Co education, as the word denotes, means education of boys and girls together in schools and colleges. When both the sexes receive education jointly, there is no need for separate institutions. This is obviously an advantage from the economic point of view since separate institutions and separate staff for those institutions will entail greater expenditure.
Co-education has many more important advantages. It enables the girls and boys to come into contact with and learn to understand one another. They receive their lessons jointly, they play on the fields together, they participate in the extracurricular activities together, they go out on educational tours together, in short, they get real opportunities to know one another.
When free contact between the sexes is allowed and encouraged, there can be no sex-suppression on either side. It is a psychological fact that the segregation of the sexes leads to many complexes. The age of puberty is crucial for both boys and girls, and if they get no chance to meet one another they are tormented by unhealthy, morbid thoughts.
Segregation, therefore, does great harm to youth-both male and female. Among girls, it often leads to hysteria and among lads it sometimes leads to vicious habits. Co-education prevents these dangers. The presence of girls in educational institutions has a refining effect on boys.
Generally, boys, if left to themselves will show a tendency to indulge in vulgar talk and indecent jokes Vulgarity, indeed, thrives among boys. If, however, a group of students standing and chatting together includes a few girls, the boys will take care not to use any vulgar expressions.
Boys will thus steadily develop a habit of talking decently and behaving in a gentlemanly manner. The mutual understanding engendered co-education also leads to recognition by men of the desirability of giving to women a high status in social life. Hitherto men have been only too ready to oppose any rights or privileges being conceded to women.
But this opposition is mainly based upon an ignorance of the latent potentialities of women. Co-education dispels this by affording men a first-hand knowledge of the capacities and abilities of women.
Another salutary effect of co-education is that it produces a healthy spirit of competition between boys and girls. Each sex makes efforts to excel the other. Both are therefore urged to a more fruitful intellectual exertion than is the case in separate institutions for boys and girls.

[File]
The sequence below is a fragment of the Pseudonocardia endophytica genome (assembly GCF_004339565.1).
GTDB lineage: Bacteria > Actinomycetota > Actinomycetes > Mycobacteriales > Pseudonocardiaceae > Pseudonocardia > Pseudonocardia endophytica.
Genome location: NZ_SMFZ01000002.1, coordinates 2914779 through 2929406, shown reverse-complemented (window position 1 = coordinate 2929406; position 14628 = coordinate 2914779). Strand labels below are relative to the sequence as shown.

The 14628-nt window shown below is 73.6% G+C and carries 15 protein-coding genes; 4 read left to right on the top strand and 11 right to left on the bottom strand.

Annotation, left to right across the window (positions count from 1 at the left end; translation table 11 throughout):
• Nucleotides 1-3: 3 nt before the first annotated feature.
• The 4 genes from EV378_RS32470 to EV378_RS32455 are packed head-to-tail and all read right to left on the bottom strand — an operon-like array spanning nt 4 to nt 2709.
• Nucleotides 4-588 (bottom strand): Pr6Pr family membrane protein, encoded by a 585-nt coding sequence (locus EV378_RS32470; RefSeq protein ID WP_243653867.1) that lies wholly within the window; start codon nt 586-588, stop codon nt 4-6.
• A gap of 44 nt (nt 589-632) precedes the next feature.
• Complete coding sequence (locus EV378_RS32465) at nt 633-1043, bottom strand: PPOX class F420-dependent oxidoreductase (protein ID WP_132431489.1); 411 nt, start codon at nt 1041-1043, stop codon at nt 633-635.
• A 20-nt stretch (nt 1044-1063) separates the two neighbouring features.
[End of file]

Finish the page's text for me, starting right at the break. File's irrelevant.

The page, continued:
But co-education is not an unmixed blessing, and its drawbacks should be clearly recognised and guarded against the system has been bitterly criticized by many educationists. In the first place, men find it difficult to concentrate upon studies in the presence of women.
The temptation to look at a pretty face is always irresistible for a man, whatever his age. In youth, this temptation is all the stronger. It is too much therefore, to expect boys to attend wholeheartedly to their lessons when a number of attractive girls are sitting by their side in the classroom.
Again, there is a real danger that the free inter-mixing of the sexes at the age of puberty may lead to sexual misconduct Boys will aim at entangling girls, and girls may become the willing victims of unscrupulous boys. This sort of thing, besides being undesirable and improper in itself, has an adverse effect upon the discipline of an institution.
The needs of women are different from those of men. The same curriculum does not suit both the sexes. Boys and girls should not, therefore, be given exactly the same sort of education. If the list of subjects suitable for study by the two sexes
But it would be a waste of effort to admit boys and girls to the same college and then to teach them separately on account of the differences based on the belief that there are wide differences between the mental constitution of the two sexes.
Girls tend to be more interested in their immediate surroundings, in what is pretty and ornamental, and boys in what is more remote from them, in what is useful, in what is general and what is abstract.
Co-education in India has made considerable progress. It has already been introduced in most colleges. The number of girls in co-educational institutions nowadays is as large as that of boys.